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Business RadioShack 3rd Quarter loss widens; announces new financing agreement

RadioShack 3rd Quarter loss widens; announces new financing agreement

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Robert Francis
Robert Francis
Robert is a Fort Worth native and longtime editor of the Fort Worth Business Press. He is a former president of the local Society of Professional Journalists and was a freelancer for a variety of newspapers, weeklies and magazines, including American Way, BrandWeek and InformatonWeek. A graduate of TCU, Robert has held a variety of writing and editing positions at publications such as the Grand Prairie Daily News and InfoWorld. He is also a musician and playwright.

FORT WORTH, Texas (AP) — RadioShack’s net loss widened in the third quarter as the struggling electronics retailer works on a turnaround plan. Results missed expectations and shares fell 6 percent in premarket trading on Tuesday. The company also said it received $835 million in financing led by GE Capital. RadioShack has been cutting costs, shuffling management and updating stores and product selection to battle back against tough competition from online retailers and discount stores that have expanded their electronics offerings. But the turnaround plan has not yet been able to stymie slumping sales. “As we have said, we expect our work to take several quarters and during that time our results will vary quarter to quarter as we make strategic changes to improve our long-term financial performance,” said CEO Joseph Magnacca. The Fort Worth-based company’s loss widened to $112.4 million, or $1.11 per share, for the three months ended Sept. 30. That compares with a loss of $47.1 million, or 47 cents per share, in the prior-year quarter. Analysts expected a smaller loss of 37 cents per share, according to FactSet. Revenue fell 10 percent to $805.4 million from $898 million last year. Analysts expected $893.2 million. Revenue in stores open at least one year, a key retail metric, fell 8.4 percent.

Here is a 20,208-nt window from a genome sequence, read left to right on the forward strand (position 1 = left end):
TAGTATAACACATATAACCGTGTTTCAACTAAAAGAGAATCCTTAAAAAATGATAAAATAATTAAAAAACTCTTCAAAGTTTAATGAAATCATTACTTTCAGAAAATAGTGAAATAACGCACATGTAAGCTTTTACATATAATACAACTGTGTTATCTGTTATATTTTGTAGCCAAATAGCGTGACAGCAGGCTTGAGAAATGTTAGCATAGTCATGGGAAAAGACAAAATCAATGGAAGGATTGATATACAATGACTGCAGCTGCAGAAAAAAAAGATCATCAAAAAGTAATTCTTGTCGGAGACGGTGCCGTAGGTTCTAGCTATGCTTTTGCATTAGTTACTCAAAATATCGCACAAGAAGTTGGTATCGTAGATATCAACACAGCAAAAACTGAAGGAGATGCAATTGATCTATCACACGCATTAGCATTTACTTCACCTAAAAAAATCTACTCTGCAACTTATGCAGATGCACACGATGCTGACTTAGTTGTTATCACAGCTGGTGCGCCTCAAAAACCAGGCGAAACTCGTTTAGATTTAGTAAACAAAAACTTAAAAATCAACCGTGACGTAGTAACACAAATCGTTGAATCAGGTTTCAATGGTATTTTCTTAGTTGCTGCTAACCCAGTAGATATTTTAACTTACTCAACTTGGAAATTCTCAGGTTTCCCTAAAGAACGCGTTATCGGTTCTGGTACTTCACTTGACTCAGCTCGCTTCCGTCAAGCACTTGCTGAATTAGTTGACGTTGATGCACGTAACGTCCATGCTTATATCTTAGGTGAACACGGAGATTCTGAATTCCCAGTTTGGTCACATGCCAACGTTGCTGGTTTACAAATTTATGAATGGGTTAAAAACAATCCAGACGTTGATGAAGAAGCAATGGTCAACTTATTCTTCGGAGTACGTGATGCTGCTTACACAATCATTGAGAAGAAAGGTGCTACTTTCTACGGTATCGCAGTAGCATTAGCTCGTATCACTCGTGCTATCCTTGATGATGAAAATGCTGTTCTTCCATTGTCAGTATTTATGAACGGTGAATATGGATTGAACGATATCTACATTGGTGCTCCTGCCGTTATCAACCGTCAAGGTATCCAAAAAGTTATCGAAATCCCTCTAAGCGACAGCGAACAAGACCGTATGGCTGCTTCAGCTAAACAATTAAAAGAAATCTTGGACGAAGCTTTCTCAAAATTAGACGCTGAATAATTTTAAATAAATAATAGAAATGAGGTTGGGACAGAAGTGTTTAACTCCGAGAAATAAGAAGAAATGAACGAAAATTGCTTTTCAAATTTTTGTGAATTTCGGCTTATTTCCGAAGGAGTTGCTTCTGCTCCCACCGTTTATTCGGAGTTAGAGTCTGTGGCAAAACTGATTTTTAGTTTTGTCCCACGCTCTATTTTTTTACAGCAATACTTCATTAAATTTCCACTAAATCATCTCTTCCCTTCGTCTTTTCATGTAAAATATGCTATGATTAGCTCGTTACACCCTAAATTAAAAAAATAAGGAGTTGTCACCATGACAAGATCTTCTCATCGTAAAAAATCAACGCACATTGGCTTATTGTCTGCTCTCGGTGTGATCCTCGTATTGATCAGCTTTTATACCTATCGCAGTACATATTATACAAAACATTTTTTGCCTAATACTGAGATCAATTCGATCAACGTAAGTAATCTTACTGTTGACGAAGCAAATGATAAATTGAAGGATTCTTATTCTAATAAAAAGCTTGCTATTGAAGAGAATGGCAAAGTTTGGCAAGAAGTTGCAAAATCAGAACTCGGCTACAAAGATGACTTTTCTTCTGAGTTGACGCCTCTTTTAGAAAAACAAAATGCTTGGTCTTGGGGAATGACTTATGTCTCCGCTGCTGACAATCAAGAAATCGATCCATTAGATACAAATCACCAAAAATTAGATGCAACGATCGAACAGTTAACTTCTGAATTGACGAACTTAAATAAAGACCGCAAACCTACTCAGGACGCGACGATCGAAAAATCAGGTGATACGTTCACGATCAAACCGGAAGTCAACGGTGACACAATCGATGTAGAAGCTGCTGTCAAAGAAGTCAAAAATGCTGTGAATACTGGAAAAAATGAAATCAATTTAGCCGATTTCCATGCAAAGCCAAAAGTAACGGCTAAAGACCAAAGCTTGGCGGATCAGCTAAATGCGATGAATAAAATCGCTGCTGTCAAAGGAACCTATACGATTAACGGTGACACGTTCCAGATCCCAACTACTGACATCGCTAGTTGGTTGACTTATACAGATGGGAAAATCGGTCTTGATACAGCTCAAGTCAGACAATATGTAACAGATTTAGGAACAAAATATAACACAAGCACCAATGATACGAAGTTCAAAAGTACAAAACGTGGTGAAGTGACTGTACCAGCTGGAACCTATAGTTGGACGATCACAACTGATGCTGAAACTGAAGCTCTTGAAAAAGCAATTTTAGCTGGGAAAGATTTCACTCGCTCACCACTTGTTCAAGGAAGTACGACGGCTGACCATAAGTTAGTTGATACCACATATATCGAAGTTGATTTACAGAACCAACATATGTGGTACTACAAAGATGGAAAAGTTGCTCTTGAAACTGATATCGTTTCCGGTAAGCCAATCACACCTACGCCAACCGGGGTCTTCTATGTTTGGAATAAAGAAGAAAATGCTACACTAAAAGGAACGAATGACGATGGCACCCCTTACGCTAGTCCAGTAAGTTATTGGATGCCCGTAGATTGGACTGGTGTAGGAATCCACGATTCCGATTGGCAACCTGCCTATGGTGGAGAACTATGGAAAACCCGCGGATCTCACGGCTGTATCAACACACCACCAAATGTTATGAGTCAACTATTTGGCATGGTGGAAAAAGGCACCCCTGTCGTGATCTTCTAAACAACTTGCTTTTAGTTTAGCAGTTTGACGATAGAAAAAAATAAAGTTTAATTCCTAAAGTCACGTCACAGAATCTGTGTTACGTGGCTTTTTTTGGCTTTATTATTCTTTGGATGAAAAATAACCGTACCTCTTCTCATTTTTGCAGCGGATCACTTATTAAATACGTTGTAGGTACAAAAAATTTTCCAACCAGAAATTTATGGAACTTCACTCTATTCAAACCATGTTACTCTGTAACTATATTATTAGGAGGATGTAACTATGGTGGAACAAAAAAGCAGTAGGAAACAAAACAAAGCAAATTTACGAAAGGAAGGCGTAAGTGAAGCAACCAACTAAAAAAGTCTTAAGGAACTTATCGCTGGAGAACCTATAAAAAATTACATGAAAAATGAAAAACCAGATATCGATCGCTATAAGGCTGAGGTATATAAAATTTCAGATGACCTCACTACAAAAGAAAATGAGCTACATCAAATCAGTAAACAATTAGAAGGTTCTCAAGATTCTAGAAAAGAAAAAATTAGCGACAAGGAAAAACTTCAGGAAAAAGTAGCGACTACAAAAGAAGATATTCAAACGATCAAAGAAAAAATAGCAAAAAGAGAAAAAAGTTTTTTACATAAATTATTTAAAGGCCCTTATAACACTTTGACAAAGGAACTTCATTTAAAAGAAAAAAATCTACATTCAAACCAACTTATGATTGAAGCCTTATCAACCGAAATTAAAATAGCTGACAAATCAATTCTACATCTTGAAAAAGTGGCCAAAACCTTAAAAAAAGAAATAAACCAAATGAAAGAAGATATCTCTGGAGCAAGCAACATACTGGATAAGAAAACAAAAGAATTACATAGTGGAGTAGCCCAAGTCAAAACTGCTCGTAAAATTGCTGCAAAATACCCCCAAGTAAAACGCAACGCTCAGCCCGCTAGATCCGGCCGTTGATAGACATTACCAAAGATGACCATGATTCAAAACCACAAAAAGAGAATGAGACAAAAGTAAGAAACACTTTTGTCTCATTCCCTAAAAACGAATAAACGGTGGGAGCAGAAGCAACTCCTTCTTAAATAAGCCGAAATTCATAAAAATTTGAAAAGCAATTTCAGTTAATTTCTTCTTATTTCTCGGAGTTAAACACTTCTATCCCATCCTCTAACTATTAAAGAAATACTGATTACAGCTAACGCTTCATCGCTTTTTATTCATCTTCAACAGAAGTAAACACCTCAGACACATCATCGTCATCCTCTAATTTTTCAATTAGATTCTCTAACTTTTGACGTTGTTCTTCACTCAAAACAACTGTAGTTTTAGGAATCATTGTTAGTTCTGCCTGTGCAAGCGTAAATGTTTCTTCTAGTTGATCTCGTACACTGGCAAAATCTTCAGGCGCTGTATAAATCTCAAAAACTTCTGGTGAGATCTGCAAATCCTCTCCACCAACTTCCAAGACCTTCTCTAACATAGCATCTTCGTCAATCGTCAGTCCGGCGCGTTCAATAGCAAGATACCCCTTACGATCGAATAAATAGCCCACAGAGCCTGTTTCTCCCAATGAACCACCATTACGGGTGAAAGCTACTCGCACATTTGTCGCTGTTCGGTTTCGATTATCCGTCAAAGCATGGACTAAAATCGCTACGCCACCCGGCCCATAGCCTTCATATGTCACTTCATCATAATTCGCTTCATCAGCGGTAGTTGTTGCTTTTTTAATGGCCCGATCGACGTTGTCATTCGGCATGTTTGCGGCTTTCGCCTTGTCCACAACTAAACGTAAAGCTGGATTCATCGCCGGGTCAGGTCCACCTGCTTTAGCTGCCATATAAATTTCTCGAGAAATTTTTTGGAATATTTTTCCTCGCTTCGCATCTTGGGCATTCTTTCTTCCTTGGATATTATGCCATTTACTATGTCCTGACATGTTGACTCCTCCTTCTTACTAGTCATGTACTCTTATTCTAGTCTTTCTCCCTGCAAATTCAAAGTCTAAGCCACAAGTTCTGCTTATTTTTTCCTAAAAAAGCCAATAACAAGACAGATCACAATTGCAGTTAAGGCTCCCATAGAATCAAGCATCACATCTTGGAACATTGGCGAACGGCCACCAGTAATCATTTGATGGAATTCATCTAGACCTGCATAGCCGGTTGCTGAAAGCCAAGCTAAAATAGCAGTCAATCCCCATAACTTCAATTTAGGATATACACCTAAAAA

Shares fell 22 cents, or 6.5 percent, to $3.30 in premarket trading. The stock has fallen almost 60 percent so far this year. The company’s $835 million financing plan involves commitments from a consortium of lenders led by GE Capital, Corporate Finance; CIT Corporate Finance; RBS Citizens, N.A.; and Salus Capital Planners. The commitments include a $585 million senior secured ABL credit facility and a $250 million secured term loan. The new debt facilities will be used to refinance previous credit facilities totaling $625 million and will also provide an infusion of cash to facilitate the turnaround plan. The company expects the new debt facilities to close in the fourth quarter. In personnel moves related to its turnaround strategy, RadioShack named Paul Rutenis as senior vice president, chief merchandising officer and Janet Fox as senior vice president of global sourcing. Rutenis joins RadioShack from J. C. Penney Co. Inc., where he served as senior vice president, general merchandising manager for the Home division. He previously served in senior positions at Dick’s Sporting Goods, and Foley’s Department Stores in a career spanning 22 years in merchandising. Rutenis will be responsible for leading all RadioShack retail categories, including well-known global brands and private branded products.

Fox has almost 30 years in retail sourcing, most recently serving as senior vice president- sourcing, quality, materials and technical design at athletic wear maker Under Armour Inc. Before joining Under Armour, she served as senior vice president, director of sourcing for J.C. Penney. Fox will oversee RadioShack’s global supplier partnerships and will focus on improving operational efficiencies in sourcing. The company also announced that Martin Moad, vice president-controller, will retire after 34 years with RadioShack, effective Dec.27. RadioShack’s William R. Russum has been named vice president and corporate controller and will serve as the company’ principal accounting officer. r 6.5 percent, to $3.30 in premarket trading. The stock has fallen almost 60 percent so far this year. – Additional reporting by Betty Dillard  

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